9. Stress Causes Fatigue By Disrupting Your Circadian Rhythm and Sleep
One of the most potent ways that stress causes fatigue is by impacting our sleep and circadian rhythm (the 24-hour biological clock in our brain that regulates our sleep and our wakefulness cycle). We’ve all had the experience of being stressed out by something going on in our lives and how that affects our sleep. Think racing thoughts keeping you up all night. Not very fun.
It is known that stress can disturb circadian rhythm. In turn, disrupted circadian rhythm results in all sorts of other issues:
- Lower resiliency in the face of stress
- Increased rates of dozens of diseases
- Daytime sleepiness and fatigue
- It prolongs sleep latency (the time it takes you to fall asleep), which leads to chronic sleep deprivation
- It greatly decreases the amount of slow wave sleep (the type of sleep we need to properly regenerate at the cellular level)
- It can impact the emotional states you experience during sleep and dreaming, and can cause nightmares. This can lead to a vicious cycle where what’s happening during sleep is actually stressing you out even more instead of being a time when you are recovering from stress.
Loss of sleep (or poor sleep) is often regarded as the “mother of all health issues.” So the effects of stress on sleep should be a big concern of yours. This is perhaps the most common way that stress causes fatigue.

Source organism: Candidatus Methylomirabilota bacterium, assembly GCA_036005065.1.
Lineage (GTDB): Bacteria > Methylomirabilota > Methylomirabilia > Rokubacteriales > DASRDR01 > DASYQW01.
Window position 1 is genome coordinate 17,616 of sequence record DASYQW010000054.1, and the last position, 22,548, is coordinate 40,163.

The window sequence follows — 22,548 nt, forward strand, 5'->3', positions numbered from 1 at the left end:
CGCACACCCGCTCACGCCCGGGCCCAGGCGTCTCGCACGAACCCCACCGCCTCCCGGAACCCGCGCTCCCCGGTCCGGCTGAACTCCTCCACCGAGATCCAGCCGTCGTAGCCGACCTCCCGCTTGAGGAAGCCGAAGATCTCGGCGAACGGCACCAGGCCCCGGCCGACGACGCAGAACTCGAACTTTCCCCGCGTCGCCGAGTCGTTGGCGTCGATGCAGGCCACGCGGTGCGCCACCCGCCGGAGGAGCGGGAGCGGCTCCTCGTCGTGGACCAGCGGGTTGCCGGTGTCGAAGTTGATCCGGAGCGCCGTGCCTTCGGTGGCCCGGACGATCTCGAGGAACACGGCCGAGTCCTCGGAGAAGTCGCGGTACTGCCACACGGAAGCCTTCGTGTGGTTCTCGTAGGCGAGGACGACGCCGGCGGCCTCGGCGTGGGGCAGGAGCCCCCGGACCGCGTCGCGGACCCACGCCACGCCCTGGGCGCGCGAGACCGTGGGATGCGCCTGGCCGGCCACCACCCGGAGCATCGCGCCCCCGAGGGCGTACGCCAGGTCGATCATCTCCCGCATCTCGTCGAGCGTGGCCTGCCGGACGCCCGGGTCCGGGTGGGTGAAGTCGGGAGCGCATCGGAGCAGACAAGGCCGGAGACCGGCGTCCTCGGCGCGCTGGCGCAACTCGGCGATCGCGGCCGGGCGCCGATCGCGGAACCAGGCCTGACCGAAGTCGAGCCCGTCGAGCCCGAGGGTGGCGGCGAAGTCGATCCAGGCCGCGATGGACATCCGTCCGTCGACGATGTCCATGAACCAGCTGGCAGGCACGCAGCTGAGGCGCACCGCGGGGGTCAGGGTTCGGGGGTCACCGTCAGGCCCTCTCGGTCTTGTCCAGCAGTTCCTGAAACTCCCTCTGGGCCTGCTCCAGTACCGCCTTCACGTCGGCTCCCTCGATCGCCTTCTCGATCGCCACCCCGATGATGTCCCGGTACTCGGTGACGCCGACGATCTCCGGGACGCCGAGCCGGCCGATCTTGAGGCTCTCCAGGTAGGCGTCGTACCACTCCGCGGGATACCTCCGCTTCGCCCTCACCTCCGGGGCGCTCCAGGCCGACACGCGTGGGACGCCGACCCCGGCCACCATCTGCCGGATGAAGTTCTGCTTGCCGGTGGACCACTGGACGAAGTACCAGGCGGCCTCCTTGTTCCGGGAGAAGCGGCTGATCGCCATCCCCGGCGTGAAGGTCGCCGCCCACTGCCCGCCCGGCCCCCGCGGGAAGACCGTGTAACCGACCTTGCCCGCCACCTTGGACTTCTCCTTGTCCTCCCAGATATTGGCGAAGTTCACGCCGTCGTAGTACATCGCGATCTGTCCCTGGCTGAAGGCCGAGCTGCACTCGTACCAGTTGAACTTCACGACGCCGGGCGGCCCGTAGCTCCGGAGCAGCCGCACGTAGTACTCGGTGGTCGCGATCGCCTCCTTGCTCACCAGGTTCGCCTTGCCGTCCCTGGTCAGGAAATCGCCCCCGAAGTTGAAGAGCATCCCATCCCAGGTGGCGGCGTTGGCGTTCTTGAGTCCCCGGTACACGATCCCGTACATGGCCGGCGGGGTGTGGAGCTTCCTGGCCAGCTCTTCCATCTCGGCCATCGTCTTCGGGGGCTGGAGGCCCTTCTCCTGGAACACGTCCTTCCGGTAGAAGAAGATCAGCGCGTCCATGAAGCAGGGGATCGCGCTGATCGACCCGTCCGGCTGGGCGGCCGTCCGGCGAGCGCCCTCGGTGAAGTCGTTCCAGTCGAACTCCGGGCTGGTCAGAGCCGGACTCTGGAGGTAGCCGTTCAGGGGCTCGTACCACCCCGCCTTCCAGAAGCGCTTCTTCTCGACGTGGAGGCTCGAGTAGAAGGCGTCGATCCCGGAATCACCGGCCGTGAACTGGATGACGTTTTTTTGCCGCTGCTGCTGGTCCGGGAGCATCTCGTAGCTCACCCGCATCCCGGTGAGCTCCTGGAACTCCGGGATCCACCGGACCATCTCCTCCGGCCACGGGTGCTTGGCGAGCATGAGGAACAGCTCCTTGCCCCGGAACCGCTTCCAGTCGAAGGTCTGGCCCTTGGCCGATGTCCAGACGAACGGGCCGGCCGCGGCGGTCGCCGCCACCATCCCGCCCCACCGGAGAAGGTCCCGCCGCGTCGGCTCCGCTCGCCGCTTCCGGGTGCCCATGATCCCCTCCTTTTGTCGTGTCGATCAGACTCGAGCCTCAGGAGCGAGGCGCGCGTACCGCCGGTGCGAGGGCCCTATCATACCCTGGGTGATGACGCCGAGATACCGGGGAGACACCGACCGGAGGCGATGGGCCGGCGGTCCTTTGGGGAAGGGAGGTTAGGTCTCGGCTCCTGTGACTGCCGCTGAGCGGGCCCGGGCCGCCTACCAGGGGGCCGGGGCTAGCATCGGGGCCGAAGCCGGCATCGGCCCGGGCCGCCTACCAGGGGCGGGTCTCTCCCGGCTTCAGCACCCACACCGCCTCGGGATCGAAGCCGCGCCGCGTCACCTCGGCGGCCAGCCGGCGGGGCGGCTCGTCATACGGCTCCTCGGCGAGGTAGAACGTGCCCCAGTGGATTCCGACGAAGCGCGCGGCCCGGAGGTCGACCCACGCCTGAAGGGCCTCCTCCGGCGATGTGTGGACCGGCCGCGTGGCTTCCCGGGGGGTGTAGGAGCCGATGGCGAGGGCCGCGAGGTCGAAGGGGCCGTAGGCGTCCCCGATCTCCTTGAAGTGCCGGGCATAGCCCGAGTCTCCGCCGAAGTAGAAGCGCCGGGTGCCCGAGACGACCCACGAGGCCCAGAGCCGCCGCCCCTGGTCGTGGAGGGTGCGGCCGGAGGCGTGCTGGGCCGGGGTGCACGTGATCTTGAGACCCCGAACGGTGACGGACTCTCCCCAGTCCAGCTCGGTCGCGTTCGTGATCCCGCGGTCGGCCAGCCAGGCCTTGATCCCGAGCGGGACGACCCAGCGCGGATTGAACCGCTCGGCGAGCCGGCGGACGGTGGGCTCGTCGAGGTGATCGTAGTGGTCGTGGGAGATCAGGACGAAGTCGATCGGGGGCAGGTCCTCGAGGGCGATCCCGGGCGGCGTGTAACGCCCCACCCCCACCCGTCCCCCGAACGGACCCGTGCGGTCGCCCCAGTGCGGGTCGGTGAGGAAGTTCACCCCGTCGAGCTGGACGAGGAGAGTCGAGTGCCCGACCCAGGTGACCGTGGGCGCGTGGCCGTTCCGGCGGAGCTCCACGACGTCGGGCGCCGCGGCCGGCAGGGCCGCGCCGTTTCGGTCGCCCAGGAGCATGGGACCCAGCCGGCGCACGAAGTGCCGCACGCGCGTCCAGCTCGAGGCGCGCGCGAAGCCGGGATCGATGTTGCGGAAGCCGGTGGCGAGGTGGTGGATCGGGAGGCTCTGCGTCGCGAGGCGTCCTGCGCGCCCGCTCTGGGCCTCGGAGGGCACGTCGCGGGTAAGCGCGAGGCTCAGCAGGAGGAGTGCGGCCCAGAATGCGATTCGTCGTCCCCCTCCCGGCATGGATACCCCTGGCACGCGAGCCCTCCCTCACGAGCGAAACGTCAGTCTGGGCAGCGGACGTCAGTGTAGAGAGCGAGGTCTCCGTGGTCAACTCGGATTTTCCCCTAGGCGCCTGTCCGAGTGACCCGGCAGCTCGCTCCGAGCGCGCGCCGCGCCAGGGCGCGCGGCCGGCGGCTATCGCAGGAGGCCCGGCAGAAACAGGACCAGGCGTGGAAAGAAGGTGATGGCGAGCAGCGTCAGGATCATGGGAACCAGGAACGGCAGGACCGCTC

10. Stress Causes Fatigue By Making You Depressed
One of the other big problems with chronic stress is that it can trigger depression. By disrupting your mood and making you depressed, it can sabotage your energy levels.
Mood and energy levels are very much intertwined. Think about it: How many times in your life can you remember feeling like you are bursting with energy but also feeling really sad? How many times can you remember feeling terribly depressed but feeling like your energy is amazing? Both of those scenarios are extraordinarily rare. (Theoretically, if a severely depressed person smoked crack, they might be both depressed and energetic. But for most of us, we never experience that.)
Usually, energy and mood work together in positive upward spirals or negative downward spirals. Better moods facilitate better energy, and better energy facilitates better moods. And vice versa.
So one of the big problems with chronic stress is that it wrecks your mood. And along with that, your energy. There are many ways that stress wrecks your mood:
- CRH (corticotropin releasing hormone, a hormone released during stress) and dynorphin (a peptide in the brain released during stress) both are implicated in causing depressive episodes. ,,
- Chronic HPA activation is also known to induce depression. 
- Chronic stress can cause neurotransmitter resistance and imbalances in the brain (as we talked about previously), and those neurotransmitter effects are linked with depression. ,